Hope for a trade agreement with China, still circulating after last week’s tweet from President Trump, helped January soybeans close up 7 3/4 cents Friday. Corn and wheat meanwhile, closed lower Friday with December K.C. wheat posting the largest percentage loss among grain contracts this week.
Midday: Soybeans are a nickel higher, corn near a nickel lower and wheat down a dime at midday.
Corn trade is 4 to 5 cents lower at midday with the recent range remaining intact after the excitement yesterday. Ethanol futures continued to erode falling to 1.25 this morning. Snow is slowing remaining harvest in the west.
The big surprise on the WASDE report was the sharp rise in world stock due to adjustment made in China due to changes in calculations on how they figured production, with stocks rising to 307.51 million metric tons from 159.4 but it shouldn’t have a material effect on world trade since China doesn’t typically export or import. The domestic numbers tightened with yield falling to 178.9 BPA, and production to 14.626 billion bushels, and carryout at 1.736 billion.
On the December chart support is at the 10-, 20-, and 100-day moving averages in the $3.67-3.69 area with resistance the recent $3.79 high.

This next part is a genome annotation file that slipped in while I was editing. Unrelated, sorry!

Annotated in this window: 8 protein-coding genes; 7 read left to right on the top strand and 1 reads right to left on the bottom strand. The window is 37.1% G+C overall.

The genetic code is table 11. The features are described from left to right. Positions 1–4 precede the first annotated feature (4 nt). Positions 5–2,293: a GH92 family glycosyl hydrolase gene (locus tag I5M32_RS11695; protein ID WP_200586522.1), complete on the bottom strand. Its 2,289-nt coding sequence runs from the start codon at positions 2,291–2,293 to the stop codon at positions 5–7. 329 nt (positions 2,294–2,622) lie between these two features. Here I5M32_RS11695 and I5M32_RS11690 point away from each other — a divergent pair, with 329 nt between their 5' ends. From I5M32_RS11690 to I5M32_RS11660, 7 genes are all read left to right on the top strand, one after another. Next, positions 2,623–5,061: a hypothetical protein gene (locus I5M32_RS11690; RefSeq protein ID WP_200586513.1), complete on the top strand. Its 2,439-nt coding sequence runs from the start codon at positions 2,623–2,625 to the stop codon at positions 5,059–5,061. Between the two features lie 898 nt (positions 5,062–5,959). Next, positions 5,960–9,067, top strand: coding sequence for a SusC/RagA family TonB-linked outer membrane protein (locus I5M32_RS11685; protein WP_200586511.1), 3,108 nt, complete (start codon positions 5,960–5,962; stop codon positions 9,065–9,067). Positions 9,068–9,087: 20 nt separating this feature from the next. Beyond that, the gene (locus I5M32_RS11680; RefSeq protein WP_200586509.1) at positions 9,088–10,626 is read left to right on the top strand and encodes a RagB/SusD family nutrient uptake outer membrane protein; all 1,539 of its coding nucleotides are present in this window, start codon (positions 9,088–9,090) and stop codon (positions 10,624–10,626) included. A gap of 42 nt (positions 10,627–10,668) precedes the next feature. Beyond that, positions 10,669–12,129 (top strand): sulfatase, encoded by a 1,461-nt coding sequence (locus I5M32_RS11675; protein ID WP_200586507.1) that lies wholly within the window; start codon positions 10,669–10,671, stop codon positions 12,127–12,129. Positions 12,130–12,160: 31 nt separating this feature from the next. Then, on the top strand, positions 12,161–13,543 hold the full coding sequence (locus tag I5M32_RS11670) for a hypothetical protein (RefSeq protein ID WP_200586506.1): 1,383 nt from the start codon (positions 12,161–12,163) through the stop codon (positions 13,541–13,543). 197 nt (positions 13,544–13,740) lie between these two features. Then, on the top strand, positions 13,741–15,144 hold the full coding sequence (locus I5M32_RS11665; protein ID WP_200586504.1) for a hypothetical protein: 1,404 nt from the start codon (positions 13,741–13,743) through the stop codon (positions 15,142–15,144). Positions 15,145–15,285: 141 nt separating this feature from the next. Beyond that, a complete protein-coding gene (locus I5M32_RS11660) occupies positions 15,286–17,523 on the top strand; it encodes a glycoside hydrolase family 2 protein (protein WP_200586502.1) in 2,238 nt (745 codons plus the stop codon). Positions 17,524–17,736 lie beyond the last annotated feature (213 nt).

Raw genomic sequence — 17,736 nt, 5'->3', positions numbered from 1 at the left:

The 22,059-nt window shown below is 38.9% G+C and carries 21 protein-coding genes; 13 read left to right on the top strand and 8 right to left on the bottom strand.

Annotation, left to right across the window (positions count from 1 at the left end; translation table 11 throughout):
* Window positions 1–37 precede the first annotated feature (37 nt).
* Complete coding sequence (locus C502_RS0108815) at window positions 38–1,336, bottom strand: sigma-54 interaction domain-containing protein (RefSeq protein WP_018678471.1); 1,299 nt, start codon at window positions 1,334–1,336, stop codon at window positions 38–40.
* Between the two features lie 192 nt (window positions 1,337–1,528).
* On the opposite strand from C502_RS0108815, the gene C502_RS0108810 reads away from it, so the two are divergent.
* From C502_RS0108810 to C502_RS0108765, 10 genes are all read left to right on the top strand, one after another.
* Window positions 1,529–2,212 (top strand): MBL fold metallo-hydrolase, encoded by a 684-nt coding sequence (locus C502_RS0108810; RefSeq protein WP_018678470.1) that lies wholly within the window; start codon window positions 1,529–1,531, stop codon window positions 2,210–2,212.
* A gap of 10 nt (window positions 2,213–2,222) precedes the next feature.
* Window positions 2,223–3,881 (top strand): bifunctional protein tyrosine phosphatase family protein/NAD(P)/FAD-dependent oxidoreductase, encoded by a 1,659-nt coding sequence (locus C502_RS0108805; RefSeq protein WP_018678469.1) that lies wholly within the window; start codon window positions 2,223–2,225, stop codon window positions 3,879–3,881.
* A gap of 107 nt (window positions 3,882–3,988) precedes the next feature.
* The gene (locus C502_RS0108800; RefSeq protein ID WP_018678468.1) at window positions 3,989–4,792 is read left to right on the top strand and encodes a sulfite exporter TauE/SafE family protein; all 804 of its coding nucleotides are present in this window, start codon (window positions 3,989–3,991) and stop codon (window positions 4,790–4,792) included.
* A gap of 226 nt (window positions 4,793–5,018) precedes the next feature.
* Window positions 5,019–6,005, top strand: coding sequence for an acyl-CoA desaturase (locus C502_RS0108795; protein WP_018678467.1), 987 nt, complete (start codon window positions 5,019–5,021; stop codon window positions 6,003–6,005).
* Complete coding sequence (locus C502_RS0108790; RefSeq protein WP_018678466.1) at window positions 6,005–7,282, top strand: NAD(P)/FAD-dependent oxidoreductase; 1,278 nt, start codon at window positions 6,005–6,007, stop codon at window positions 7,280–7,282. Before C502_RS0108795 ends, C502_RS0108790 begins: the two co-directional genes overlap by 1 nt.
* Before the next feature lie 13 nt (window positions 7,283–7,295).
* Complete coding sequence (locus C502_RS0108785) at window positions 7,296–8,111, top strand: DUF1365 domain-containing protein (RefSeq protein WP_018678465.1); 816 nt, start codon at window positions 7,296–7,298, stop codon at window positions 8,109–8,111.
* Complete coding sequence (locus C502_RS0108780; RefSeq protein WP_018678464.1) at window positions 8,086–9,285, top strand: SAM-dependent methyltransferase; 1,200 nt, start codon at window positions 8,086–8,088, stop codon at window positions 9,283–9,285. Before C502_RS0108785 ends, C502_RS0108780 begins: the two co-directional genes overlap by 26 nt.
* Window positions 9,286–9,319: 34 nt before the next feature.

Soybean trade is 5 to 6 cents higher with trade turning back higher during the day session. Meal is flat to $1.00 higher, and oil is 15 to 25 points lower.
The WASDE report showed yield down a bushel to 52.1 BPA, but carryout was raised to 955 million on slow exports on production of 4.608 billion bushels. World stocks edged slightly higher to 112.08 million metric tons. Crush margins remain strong with the meal still holding up well.
On the January chart support is at the 100-day at $8.77 which we are testing at midday with the 20-day further support at $8.74, and resistance at the Friday high at $8.92.
Wheat trade is a dime lower in Kansas City at midday, Chicago to 8 cents lower at midday with wheat looking to retest the lower end of the range yet again after finding little fresh supportive news on the WASDE report.
The firmer dollar continues to limit upside. The WASDE report showed domestic carryout at 949 million down slightly from last month with world numbers at 266.71, up from 260.71 last month. Russian wheat continues to move into the export market at a very rapid pace, but U.S. wheat is picking up more as well now.
On the DecemberKansas City chart, we have support at the lower Bollinger Band at $4.82, and resistance the 10-day at $4.99.